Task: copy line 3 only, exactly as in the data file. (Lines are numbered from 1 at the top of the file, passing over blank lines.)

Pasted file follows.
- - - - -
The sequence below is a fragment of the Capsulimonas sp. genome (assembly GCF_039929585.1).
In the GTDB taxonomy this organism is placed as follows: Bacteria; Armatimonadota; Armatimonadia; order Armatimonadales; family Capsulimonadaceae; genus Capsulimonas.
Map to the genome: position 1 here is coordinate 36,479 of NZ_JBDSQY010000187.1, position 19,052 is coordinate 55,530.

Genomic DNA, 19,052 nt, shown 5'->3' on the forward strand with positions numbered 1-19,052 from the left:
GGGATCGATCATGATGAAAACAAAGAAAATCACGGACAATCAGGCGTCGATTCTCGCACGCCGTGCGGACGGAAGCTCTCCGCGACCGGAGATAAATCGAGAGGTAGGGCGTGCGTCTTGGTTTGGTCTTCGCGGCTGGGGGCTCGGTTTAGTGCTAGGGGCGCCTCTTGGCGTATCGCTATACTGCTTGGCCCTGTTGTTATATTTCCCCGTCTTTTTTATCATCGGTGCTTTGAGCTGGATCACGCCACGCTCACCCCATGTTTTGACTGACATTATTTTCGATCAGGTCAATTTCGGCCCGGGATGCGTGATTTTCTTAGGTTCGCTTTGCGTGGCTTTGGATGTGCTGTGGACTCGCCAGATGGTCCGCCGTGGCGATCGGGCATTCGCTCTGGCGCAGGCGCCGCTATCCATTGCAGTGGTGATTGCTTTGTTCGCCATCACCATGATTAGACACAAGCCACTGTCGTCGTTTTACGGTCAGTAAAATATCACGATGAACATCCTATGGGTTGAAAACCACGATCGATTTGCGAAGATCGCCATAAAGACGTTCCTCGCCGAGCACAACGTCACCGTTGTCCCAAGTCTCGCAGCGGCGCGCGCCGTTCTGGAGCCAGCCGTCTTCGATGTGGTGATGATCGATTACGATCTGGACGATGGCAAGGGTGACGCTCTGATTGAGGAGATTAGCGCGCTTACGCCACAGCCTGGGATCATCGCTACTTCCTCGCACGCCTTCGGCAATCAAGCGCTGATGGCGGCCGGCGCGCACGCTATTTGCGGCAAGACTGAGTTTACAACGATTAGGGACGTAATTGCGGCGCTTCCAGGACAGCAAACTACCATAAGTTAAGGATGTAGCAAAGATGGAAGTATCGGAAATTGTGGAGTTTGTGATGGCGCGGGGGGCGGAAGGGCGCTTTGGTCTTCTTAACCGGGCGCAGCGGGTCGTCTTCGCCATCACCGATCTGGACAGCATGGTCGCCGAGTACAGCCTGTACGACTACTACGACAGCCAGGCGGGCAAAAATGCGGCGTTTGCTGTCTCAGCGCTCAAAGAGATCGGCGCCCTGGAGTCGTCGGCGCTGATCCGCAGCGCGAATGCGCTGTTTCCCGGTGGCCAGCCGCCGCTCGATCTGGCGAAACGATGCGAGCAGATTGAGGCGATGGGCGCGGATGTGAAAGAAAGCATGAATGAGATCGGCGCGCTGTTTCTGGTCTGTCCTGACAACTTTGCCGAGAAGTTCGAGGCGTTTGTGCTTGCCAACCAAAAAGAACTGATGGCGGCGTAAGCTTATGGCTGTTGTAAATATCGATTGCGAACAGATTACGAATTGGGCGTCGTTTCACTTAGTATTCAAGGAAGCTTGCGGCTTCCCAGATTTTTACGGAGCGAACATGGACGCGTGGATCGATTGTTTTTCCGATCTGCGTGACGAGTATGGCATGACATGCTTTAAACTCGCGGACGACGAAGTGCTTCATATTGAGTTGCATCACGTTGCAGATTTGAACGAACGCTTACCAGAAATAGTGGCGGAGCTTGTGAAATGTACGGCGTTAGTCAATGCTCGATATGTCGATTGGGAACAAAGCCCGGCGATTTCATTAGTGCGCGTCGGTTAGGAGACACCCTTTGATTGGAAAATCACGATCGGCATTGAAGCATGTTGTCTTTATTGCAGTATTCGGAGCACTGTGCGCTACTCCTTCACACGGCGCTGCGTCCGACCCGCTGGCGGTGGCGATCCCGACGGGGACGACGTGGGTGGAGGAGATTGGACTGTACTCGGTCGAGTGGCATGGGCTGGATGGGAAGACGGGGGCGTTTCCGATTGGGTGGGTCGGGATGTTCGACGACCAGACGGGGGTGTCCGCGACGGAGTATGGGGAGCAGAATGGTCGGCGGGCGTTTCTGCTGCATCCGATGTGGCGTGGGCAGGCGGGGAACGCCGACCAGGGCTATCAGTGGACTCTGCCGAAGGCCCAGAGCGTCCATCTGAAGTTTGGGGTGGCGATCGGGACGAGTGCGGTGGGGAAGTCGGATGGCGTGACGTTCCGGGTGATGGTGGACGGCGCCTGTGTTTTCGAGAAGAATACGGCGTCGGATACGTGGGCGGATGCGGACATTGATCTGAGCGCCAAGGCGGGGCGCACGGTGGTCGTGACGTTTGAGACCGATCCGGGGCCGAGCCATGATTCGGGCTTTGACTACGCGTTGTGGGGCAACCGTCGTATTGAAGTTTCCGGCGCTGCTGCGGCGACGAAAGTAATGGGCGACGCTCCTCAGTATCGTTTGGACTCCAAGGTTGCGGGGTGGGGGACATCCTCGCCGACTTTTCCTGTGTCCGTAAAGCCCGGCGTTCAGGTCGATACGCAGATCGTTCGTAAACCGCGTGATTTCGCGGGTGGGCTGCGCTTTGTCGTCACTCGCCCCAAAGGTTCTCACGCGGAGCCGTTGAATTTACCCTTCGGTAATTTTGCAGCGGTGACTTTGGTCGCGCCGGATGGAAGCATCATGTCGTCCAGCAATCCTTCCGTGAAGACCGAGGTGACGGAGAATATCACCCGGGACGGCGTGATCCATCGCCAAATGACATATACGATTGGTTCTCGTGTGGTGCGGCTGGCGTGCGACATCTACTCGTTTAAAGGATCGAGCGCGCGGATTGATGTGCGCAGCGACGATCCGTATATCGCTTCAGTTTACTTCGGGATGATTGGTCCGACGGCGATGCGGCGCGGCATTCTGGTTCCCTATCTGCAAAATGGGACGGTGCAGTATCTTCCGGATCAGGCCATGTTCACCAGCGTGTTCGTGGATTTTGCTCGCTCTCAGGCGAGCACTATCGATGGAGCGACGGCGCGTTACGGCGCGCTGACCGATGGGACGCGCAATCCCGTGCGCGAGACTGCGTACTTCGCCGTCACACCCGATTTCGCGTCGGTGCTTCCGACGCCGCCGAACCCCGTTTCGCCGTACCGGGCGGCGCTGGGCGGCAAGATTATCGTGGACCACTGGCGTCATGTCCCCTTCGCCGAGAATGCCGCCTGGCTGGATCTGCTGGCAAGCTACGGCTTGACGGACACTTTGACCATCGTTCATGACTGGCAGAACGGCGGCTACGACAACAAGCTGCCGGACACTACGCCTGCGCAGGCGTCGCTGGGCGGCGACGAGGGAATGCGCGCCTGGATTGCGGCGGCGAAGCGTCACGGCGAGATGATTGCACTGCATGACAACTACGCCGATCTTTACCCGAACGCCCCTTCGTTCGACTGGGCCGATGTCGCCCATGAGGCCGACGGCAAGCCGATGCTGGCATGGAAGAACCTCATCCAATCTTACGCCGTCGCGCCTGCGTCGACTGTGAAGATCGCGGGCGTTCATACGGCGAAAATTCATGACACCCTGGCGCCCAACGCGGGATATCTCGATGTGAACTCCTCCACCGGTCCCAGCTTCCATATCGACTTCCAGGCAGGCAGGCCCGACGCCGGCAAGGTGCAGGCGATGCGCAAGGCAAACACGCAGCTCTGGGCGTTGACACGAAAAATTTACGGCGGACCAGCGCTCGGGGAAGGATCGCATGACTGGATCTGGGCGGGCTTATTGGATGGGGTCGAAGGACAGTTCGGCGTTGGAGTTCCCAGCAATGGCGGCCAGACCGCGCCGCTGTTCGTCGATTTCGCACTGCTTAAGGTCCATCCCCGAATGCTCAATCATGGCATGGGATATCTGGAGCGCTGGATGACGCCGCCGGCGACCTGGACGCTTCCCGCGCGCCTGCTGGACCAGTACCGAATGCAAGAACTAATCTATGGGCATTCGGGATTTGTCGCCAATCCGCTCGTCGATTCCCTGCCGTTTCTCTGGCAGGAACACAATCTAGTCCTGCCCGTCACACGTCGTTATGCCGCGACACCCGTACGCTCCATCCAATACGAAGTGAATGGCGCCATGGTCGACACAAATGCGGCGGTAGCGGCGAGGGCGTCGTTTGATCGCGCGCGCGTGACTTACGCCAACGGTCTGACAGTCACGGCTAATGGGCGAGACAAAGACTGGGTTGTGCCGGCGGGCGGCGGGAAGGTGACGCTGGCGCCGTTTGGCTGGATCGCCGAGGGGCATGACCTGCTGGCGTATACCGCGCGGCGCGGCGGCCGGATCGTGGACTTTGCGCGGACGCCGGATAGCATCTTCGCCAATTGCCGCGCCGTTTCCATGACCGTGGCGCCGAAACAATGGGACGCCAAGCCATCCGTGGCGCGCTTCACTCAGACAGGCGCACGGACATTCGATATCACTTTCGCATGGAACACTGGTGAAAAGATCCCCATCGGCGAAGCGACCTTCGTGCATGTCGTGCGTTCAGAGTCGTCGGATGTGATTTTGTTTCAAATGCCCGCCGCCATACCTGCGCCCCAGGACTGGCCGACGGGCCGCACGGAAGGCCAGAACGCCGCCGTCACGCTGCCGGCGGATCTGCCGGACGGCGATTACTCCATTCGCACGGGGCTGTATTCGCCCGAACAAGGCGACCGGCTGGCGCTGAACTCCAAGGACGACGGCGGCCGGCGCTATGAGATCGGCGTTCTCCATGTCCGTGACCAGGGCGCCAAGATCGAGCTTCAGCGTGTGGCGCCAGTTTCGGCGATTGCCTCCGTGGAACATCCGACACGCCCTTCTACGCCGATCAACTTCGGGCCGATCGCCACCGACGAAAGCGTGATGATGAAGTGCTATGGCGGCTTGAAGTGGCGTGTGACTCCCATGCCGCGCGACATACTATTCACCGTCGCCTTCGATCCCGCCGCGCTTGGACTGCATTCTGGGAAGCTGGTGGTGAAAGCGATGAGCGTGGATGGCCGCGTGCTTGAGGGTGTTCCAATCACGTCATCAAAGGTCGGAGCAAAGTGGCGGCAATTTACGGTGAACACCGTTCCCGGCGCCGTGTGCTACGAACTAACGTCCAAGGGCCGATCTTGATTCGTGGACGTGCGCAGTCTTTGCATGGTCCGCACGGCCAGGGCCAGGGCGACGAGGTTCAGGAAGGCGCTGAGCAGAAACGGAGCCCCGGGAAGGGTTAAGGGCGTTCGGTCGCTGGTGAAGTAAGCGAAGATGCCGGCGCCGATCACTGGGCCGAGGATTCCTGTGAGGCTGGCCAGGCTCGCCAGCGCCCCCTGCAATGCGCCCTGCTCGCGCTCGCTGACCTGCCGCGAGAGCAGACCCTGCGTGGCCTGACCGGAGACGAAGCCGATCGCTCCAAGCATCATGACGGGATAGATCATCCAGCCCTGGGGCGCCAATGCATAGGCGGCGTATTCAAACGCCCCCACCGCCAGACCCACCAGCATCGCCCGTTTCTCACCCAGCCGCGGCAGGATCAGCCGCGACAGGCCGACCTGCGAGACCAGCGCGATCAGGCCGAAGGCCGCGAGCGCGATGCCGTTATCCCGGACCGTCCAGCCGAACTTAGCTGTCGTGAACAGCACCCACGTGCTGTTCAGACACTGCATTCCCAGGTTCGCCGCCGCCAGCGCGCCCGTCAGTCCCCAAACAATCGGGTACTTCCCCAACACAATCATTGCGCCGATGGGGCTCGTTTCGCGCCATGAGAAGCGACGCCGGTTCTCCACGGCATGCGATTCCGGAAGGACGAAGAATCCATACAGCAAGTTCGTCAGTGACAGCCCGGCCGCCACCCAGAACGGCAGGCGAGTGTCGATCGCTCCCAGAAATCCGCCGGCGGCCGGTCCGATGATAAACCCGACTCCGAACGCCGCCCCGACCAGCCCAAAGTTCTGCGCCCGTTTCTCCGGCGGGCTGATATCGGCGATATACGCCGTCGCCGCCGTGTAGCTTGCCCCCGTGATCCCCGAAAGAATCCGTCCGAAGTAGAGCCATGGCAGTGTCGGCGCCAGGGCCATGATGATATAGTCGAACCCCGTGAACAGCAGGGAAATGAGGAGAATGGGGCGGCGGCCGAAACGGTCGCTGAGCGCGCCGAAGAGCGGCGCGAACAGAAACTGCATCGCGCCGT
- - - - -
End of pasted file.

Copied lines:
Map to the genome: position 1 here is coordinate 36,479 of NZ_JBDSQY010000187.1, position 19,052 is coordinate 55,530.